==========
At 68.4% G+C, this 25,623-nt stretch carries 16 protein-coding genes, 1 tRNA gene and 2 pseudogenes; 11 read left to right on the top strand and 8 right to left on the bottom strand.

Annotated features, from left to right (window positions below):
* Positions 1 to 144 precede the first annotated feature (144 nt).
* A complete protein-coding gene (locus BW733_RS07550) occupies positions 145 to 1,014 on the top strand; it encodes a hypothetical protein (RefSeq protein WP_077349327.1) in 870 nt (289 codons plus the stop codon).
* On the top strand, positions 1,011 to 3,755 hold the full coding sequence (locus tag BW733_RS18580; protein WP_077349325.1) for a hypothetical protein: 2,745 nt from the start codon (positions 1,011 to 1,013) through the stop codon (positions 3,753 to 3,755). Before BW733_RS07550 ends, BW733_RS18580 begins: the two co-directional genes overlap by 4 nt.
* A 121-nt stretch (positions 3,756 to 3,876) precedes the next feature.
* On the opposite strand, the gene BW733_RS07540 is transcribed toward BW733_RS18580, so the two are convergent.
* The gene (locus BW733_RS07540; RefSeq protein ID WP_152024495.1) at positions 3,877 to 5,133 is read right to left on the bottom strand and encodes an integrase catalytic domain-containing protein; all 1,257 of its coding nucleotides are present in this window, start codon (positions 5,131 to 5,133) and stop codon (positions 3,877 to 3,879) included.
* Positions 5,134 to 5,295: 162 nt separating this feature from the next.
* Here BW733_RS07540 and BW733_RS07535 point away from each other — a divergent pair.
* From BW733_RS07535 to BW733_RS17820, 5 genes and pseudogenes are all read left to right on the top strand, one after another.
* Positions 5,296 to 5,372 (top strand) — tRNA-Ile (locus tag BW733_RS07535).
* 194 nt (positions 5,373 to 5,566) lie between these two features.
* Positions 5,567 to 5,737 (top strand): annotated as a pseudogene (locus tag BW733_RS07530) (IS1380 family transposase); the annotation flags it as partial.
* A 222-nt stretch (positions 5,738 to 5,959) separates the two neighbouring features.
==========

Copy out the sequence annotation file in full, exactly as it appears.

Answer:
At 68.4% G+C, this 25,623-nt stretch carries 16 protein-coding genes, 1 tRNA gene and 2 pseudogenes; 11 read left to right on the top strand and 8 right to left on the bottom strand.

Annotated features, from left to right (window positions below):
* Positions 1 to 144 precede the first annotated feature (144 nt).
* A complete protein-coding gene (locus BW733_RS07550) occupies positions 145 to 1,014 on the top strand; it encodes a hypothetical protein (RefSeq protein WP_077349327.1) in 870 nt (289 codons plus the stop codon).
* On the top strand, positions 1,011 to 3,755 hold the full coding sequence (locus tag BW733_RS18580; protein WP_077349325.1) for a hypothetical protein: 2,745 nt from the start codon (positions 1,011 to 1,013) through the stop codon (positions 3,753 to 3,755). Before BW733_RS07550 ends, BW733_RS18580 begins: the two co-directional genes overlap by 4 nt.
* A 121-nt stretch (positions 3,756 to 3,876) precedes the next feature.
* On the opposite strand, the gene BW733_RS07540 is transcribed toward BW733_RS18580, so the two are convergent.
* The gene (locus BW733_RS07540; RefSeq protein ID WP_152024495.1) at positions 3,877 to 5,133 is read right to left on the bottom strand and encodes an integrase catalytic domain-containing protein; all 1,257 of its coding nucleotides are present in this window, start codon (positions 5,131 to 5,133) and stop codon (positions 3,877 to 3,879) included.
* Positions 5,134 to 5,295: 162 nt separating this feature from the next.
* Here BW733_RS07540 and BW733_RS07535 point away from each other — a divergent pair.
* From BW733_RS07535 to BW733_RS17820, 5 genes and pseudogenes are all read left to right on the top strand, one after another.
* Positions 5,296 to 5,372 (top strand) — tRNA-Ile (locus tag BW733_RS07535).
* 194 nt (positions 5,373 to 5,566) lie between these two features.
* Positions 5,567 to 5,737 (top strand): annotated as a pseudogene (locus tag BW733_RS07530) (IS1380 family transposase); the annotation flags it as partial.
* A 222-nt stretch (positions 5,738 to 5,959) separates the two neighbouring features.